Quick note: do NOT skimp on ANL fuses. This 250 amp ANL fuse overheated to 300+ degrees and did not blow. We never would’ve known had we not been inside and smelled it. Jeremy quickly replaced it with a Blue Sea Systems fuse and we haven’t had any issues since. Do your research and buy quality products so that you don’t almost burn your camper down…like we did.
We originally copied the YouTube couple the Everlanders‘ water system, but ended up changing to the traditional RV water system. They use 5 gallon soda keg canisters charged with air pressure so that they don’t have to rely on a water pump. Our set up was installed in a temporary manor and kept rubbing holes in the air/water lines. The soda kegs are also an inefficient use of space in our application.
Fresh water: 50 gallon tank that we purchased from Tank-Mart – installed under our bed. Other components: Shurflo 12v RV water pump, Shurflo Accumulator Tank, Shurflo strainer, and an outdoor shower box.
Gray water: 20 gallon tank that we also purchased from Tank-Mart.
To ensure that we don’t have leaks, we used Pex A Uponor for the water lines and PVC for the sink drain. The sink is a deep bar sink that we purchased from Lowe’s and the faucet is a VC Cucine purchased from Amazon.
The water heater is a Camplux 4 gallon and works very well.
Dry Toilet (aka Composting Toilet)
Our decision to purchase the Air Head Composting Toilet was due to the smaller footprint than the other brands. We also don’t want to have to empty a black water tank. This toilet separates the urine from the solids so that sewage is not created. We use Peat Moss as our composting medium in the solids bin. It has a small computer fan that continually pulls air through the solids bin to dry out the compost. The toilet comes with a two gallon urine tank; however we had to empty this every two days, so we ended up plumbing it into the gray tank with the sink waste water. We used a HepvO one-way valve to ensure that no smells come up from the gray water tank. Jeremy had the ingenious idea of building a compartment for the toilet that unfolds in a way that is useful and creates a bit of privacy.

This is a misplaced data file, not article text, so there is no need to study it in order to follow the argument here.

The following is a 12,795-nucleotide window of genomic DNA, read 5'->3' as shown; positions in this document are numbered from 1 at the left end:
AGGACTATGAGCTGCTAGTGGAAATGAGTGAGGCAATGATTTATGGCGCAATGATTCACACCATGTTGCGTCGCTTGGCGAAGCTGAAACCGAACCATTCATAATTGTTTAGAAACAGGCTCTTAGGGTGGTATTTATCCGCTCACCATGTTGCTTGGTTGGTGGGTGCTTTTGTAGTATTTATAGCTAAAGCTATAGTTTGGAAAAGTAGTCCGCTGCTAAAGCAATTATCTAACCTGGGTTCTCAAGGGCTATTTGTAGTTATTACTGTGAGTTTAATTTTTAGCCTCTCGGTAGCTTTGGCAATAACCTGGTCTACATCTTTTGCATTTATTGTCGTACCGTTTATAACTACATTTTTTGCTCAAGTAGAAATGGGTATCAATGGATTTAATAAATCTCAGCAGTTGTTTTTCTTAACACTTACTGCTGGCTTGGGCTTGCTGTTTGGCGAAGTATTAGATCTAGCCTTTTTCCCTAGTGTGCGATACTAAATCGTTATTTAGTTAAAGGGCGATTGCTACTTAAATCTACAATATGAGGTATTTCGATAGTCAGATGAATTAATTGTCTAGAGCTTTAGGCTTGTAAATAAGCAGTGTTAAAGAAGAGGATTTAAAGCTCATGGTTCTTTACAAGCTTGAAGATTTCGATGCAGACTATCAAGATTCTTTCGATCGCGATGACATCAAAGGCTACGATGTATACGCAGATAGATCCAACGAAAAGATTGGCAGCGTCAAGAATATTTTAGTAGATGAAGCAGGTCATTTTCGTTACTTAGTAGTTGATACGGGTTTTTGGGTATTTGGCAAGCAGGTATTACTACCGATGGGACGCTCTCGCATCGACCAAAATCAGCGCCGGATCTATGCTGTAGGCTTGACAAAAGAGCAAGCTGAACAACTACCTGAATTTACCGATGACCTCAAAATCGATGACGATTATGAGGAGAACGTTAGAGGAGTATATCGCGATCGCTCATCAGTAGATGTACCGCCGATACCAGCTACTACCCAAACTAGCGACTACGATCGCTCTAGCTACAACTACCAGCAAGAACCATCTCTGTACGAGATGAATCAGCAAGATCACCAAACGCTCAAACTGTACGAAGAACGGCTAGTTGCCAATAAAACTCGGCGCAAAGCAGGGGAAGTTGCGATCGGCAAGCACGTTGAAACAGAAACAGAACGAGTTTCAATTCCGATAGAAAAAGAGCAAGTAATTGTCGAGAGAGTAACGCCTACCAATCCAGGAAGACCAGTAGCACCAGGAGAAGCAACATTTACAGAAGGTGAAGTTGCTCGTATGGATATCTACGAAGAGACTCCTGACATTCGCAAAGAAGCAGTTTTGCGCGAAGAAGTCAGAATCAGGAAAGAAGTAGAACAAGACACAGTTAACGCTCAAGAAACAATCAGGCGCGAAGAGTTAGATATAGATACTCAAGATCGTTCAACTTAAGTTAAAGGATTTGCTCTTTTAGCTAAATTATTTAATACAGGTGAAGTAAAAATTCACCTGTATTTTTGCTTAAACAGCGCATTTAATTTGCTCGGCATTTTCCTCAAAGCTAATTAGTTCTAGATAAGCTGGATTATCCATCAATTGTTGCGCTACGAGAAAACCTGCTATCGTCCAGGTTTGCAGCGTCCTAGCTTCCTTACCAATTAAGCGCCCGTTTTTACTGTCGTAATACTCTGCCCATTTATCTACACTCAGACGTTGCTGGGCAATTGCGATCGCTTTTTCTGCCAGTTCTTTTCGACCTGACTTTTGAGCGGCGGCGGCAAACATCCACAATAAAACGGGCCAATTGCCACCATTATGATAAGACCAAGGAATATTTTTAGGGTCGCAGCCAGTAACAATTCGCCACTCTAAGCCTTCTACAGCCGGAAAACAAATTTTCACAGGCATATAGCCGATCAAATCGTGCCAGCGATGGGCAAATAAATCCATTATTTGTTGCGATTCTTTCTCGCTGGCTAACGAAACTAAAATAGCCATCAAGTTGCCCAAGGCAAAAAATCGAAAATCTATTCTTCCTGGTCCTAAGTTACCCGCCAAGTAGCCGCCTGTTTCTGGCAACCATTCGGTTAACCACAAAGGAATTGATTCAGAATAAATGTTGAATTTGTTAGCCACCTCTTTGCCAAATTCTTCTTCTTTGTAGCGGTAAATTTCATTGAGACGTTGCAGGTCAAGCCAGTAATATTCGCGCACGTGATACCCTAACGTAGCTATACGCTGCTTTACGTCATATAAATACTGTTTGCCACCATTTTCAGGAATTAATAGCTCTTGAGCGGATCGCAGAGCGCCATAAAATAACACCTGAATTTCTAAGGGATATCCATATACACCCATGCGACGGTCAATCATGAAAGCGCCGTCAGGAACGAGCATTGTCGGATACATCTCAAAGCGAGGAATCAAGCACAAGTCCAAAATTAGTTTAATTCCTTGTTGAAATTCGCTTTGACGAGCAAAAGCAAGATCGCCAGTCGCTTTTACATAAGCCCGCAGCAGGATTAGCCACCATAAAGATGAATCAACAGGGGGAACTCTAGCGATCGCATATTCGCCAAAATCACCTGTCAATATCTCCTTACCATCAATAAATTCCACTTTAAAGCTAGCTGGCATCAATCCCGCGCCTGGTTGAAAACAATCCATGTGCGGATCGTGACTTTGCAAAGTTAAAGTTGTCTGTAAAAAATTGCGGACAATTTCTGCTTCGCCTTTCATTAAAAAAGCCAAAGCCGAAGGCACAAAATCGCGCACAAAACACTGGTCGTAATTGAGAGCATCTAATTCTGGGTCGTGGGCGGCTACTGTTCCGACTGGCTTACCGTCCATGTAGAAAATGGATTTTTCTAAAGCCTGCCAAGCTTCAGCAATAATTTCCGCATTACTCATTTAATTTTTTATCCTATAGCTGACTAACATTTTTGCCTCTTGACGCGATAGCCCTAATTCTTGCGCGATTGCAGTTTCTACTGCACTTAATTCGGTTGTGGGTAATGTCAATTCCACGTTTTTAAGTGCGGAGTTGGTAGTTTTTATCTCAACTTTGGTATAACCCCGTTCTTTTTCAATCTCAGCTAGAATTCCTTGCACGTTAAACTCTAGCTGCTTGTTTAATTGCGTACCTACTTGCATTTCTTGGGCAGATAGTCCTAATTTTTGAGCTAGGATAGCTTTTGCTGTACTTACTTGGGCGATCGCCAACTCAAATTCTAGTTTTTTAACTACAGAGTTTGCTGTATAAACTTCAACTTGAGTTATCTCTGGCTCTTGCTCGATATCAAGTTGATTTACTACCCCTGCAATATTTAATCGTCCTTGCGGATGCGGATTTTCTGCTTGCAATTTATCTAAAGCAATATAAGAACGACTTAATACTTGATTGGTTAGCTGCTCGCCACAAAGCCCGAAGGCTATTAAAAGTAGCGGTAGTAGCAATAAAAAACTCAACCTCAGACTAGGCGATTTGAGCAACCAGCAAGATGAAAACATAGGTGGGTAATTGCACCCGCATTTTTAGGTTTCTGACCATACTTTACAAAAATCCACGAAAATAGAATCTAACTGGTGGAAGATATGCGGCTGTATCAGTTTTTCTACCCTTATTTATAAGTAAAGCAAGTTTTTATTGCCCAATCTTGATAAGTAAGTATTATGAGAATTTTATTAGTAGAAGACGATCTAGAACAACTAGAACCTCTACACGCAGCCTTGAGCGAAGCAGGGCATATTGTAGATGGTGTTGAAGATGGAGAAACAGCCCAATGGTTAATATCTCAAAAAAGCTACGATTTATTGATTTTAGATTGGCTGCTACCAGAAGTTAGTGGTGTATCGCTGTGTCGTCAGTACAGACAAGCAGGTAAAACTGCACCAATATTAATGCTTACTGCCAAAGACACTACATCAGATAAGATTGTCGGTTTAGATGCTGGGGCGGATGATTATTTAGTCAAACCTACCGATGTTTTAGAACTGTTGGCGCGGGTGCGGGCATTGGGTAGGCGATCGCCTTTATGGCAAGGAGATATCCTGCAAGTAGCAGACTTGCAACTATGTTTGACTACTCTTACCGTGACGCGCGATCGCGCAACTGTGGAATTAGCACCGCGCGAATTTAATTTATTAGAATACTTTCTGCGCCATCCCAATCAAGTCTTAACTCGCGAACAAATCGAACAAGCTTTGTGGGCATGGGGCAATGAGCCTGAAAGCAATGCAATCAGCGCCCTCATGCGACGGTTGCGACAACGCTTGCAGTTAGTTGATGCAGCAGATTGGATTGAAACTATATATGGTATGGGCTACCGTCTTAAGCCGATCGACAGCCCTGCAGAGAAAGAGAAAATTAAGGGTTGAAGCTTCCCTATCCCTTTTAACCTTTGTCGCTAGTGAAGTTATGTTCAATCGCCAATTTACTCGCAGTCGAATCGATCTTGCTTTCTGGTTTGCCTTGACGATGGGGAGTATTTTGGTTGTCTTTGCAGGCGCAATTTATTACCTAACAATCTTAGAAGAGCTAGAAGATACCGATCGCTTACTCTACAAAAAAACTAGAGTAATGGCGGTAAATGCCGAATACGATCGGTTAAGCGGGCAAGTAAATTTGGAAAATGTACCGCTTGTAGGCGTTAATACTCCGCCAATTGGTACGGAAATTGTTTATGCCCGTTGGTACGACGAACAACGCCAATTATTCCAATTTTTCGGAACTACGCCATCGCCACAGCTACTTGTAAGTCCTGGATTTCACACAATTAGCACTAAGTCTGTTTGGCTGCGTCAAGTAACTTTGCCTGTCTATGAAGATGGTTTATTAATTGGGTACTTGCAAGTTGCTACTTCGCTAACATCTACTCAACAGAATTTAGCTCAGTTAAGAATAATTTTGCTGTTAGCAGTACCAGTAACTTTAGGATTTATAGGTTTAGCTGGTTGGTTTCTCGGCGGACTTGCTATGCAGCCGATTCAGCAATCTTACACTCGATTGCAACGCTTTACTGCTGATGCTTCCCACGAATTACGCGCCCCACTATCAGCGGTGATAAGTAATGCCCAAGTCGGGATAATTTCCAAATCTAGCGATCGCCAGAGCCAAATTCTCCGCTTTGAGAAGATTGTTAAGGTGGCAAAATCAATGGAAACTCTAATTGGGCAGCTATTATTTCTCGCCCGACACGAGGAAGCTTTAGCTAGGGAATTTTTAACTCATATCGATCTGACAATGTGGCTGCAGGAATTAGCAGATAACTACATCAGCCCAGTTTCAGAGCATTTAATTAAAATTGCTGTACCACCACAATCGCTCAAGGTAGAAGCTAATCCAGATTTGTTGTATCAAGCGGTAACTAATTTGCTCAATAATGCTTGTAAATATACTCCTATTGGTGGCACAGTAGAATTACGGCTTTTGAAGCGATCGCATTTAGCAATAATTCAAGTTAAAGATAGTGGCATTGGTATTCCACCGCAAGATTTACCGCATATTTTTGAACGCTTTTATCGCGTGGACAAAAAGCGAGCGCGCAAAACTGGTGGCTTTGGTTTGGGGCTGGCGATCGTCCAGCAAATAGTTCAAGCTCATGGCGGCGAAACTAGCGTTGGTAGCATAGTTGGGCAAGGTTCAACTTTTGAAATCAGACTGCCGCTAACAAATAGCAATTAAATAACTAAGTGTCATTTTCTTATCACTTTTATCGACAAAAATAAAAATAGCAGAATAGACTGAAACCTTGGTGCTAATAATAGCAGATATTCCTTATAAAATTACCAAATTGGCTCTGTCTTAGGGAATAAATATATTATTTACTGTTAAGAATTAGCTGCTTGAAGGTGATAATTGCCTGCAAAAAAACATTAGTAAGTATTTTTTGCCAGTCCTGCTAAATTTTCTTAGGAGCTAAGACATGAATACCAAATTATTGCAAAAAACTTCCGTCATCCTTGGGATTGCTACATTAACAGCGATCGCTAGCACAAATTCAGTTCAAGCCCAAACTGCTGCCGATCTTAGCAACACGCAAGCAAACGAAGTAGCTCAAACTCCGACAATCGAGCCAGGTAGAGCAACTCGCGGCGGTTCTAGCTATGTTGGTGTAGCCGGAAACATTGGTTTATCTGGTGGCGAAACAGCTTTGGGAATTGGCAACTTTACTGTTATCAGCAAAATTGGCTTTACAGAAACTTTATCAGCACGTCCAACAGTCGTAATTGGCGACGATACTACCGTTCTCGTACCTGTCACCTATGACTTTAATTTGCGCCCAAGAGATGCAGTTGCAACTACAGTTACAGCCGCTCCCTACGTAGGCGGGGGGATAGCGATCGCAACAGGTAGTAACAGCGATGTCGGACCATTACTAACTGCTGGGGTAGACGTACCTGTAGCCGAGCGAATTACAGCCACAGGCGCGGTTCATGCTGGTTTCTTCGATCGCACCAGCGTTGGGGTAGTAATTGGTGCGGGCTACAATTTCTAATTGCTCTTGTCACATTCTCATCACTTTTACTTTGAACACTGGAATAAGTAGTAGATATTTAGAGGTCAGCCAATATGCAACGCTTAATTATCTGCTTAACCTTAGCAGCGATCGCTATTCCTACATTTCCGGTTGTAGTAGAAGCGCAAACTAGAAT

We opted for additional counter space over a dinette. Due to this decision, Jeremy installed swivel seats to open up the floor plan. We can now use this space as our living room and our dinette. Both were purchased from Shop4Seats.com.
Jeremy completely rebuilt the platform bed so that we could store our fresh water tank underneath in the back and he moved the Snowmaster Fridge to the other side so that we can put drawers on the opposite side.
Forced air heat is provided by an Espar D2 diesel heater with the altitude kit that we purchased from Heatso.com- and it has not disappointed! We originally tried a radiant heater and it didn’t cut it below about 50 degrees. An insulated ambulance box is exactly like a cooler.
The ceiling is pine tongue and grove. Amateur tip: don’t paint the planks before installation. We wanted to make sure that no condensation made it’s way through, but painting the planks prior to installation makes for a very frustrated, unhappy hubby trying to force fit the tongue and grove…
Thanks for reading!
Whew! That was a lot of information and I didn’t go into specifics at all, so if you have any questions, feel free to comment! We sincerely appreciate your interest in our build.
Simplify. Get outside. Live intentionally.